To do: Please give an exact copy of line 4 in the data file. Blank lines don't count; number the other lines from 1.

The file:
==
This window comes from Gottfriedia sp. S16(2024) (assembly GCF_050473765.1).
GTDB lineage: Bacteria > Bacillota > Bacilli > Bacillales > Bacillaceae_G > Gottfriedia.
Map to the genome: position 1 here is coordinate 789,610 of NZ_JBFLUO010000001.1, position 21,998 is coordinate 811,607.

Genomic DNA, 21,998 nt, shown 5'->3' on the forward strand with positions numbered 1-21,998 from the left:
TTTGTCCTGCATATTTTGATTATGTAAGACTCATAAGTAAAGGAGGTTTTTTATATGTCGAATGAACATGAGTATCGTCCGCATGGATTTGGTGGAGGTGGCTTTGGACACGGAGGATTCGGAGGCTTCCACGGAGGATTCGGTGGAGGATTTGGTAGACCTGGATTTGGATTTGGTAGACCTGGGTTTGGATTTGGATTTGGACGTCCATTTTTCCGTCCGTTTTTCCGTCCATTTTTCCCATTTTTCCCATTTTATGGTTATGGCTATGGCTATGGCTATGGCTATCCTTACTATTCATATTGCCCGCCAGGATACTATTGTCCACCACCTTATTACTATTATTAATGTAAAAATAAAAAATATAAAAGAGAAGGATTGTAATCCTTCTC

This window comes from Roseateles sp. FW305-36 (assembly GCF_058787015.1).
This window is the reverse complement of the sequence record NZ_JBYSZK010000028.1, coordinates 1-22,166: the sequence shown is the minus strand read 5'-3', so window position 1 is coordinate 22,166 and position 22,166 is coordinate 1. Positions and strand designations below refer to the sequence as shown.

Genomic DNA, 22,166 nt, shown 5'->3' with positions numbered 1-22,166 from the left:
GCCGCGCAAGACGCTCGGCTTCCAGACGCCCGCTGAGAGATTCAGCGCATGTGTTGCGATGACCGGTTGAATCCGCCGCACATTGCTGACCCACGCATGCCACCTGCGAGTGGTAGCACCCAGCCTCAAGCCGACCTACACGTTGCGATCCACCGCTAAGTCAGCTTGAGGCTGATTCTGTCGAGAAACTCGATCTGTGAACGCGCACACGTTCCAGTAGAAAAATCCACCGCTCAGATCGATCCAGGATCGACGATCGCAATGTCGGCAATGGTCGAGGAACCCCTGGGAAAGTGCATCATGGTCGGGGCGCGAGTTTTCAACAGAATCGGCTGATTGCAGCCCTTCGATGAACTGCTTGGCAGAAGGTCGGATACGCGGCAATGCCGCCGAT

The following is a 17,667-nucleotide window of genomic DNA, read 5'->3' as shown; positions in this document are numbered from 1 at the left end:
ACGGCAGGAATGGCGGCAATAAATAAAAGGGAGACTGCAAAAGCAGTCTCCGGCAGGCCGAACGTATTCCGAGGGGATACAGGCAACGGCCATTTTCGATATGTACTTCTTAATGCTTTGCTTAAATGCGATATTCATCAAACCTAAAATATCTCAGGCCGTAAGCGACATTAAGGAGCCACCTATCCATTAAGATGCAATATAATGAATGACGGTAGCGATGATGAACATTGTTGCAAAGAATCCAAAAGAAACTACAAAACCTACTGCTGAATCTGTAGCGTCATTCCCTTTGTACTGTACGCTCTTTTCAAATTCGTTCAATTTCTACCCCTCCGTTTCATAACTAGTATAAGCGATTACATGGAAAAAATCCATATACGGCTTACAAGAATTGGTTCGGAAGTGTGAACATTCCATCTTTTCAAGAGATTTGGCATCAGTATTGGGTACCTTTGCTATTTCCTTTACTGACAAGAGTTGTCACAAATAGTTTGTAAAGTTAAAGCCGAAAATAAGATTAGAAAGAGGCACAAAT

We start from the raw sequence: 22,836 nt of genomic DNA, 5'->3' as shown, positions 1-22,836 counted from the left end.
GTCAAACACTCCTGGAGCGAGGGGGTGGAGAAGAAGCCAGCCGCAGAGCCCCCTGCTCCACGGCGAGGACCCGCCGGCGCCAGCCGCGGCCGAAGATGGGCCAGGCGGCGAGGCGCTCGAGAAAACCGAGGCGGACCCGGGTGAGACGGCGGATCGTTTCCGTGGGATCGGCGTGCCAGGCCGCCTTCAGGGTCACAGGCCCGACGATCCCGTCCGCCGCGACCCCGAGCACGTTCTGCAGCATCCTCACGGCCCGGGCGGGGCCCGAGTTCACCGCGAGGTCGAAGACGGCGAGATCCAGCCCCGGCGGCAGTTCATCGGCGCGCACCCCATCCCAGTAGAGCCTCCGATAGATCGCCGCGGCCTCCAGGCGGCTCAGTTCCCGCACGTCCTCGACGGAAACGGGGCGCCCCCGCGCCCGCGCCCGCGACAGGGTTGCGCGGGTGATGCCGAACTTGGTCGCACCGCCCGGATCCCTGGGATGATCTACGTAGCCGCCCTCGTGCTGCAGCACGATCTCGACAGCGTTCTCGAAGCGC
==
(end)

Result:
Genomic DNA, 21,998 nt, shown 5'->3' on the forward strand with positions numbered 1-21,998 from the left: